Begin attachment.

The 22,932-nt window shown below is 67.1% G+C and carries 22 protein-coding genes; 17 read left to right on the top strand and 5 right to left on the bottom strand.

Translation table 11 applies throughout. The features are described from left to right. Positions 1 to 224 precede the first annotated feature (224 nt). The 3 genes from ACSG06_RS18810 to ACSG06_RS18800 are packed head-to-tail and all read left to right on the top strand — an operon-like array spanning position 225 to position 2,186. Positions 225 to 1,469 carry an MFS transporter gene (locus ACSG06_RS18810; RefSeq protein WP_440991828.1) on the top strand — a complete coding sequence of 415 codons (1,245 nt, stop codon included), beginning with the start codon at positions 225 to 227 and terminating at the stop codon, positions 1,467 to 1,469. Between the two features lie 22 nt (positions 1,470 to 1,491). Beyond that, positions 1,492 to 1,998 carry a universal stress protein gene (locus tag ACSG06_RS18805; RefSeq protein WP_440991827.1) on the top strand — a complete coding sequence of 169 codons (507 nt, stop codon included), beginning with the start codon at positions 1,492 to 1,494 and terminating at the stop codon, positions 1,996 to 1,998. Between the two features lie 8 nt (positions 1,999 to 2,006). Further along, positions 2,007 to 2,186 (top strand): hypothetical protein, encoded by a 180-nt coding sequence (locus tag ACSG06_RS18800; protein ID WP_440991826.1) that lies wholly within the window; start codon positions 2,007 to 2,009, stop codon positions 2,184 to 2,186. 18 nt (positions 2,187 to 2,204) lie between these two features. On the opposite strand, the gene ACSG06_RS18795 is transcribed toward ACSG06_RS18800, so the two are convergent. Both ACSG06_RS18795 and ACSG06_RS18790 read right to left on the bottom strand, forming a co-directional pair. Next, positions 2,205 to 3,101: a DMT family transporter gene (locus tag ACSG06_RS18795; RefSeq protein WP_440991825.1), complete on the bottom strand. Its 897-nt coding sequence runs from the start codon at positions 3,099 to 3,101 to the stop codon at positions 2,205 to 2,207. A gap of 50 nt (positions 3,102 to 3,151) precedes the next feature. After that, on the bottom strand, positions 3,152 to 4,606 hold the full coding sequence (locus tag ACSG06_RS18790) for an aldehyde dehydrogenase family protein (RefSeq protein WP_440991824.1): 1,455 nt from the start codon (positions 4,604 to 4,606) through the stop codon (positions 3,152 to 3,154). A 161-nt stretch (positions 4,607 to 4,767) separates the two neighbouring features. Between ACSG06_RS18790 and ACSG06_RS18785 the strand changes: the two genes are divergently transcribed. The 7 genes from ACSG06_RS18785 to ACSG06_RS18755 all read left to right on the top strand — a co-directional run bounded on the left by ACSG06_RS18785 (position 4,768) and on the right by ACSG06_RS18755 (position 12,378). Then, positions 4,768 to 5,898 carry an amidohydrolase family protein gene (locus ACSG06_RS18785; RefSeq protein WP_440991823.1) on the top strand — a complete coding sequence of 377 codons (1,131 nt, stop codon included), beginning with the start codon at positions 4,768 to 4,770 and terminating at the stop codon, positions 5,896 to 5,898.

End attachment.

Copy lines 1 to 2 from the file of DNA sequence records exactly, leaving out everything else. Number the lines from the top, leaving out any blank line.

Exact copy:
The 22,932-nt window shown below is 67.1% G+C and carries 22 protein-coding genes; 17 read left to right on the top strand and 5 right to left on the bottom strand.

Translation table 11 applies throughout. The features are described from left to right. Positions 1 to 224 precede the first annotated feature (224 nt). The 3 genes from ACSG06_RS18810 to ACSG06_RS18800 are packed head-to-tail and all read left to right on the top strand — an operon-like array spanning position 225 to position 2,186. Positions 225 to 1,469 carry an MFS transporter gene (locus ACSG06_RS18810; RefSeq protein WP_440991828.1) on the top strand — a complete coding sequence of 415 codons (1,245 nt, stop codon included), beginning with the start codon at positions 225 to 227 and terminating at the stop codon, positions 1,467 to 1,469. Between the two features lie 22 nt (positions 1,470 to 1,491). Beyond that, positions 1,492 to 1,998 carry a universal stress protein gene (locus tag ACSG06_RS18805; RefSeq protein WP_440991827.1) on the top strand — a complete coding sequence of 169 codons (507 nt, stop codon included), beginning with the start codon at positions 1,492 to 1,494 and terminating at the stop codon, positions 1,996 to 1,998. Between the two features lie 8 nt (positions 1,999 to 2,006). Further along, positions 2,007 to 2,186 (top strand): hypothetical protein, encoded by a 180-nt coding sequence (locus tag ACSG06_RS18800; protein ID WP_440991826.1) that lies wholly within the window; start codon positions 2,007 to 2,009, stop codon positions 2,184 to 2,186. 18 nt (positions 2,187 to 2,204) lie between these two features. On the opposite strand, the gene ACSG06_RS18795 is transcribed toward ACSG06_RS18800, so the two are convergent. Both ACSG06_RS18795 and ACSG06_RS18790 read right to left on the bottom strand, forming a co-directional pair. Next, positions 2,205 to 3,101: a DMT family transporter gene (locus tag ACSG06_RS18795; RefSeq protein WP_440991825.1), complete on the bottom strand. Its 897-nt coding sequence runs from the start codon at positions 3,099 to 3,101 to the stop codon at positions 2,205 to 2,207. A gap of 50 nt (positions 3,102 to 3,151) precedes the next feature. After that, on the bottom strand, positions 3,152 to 4,606 hold the full coding sequence (locus tag ACSG06_RS18790) for an aldehyde dehydrogenase family protein (RefSeq protein WP_440991824.1): 1,455 nt from the start codon (positions 4,604 to 4,606) through the stop codon (positions 3,152 to 3,154). A 161-nt stretch (positions 4,607 to 4,767) separates the two neighbouring features. Between ACSG06_RS18790 and ACSG06_RS18785 the strand changes: the two genes are divergently transcribed. The 7 genes from ACSG06_RS18785 to ACSG06_RS18755 all read left to right on the top strand — a co-directional run bounded on the left by ACSG06_RS18785 (position 4,768) and on the right by ACSG06_RS18755 (position 12,378). Then, positions 4,768 to 5,898 carry an amidohydrolase family protein gene (locus ACSG06_RS18785; RefSeq protein WP_440991823.1) on the top strand — a complete coding sequence of 377 codons (1,131 nt, stop codon included), beginning with the start codon at positions 4,768 to 4,770 and terminating at the stop codon, positions 5,896 to 5,898.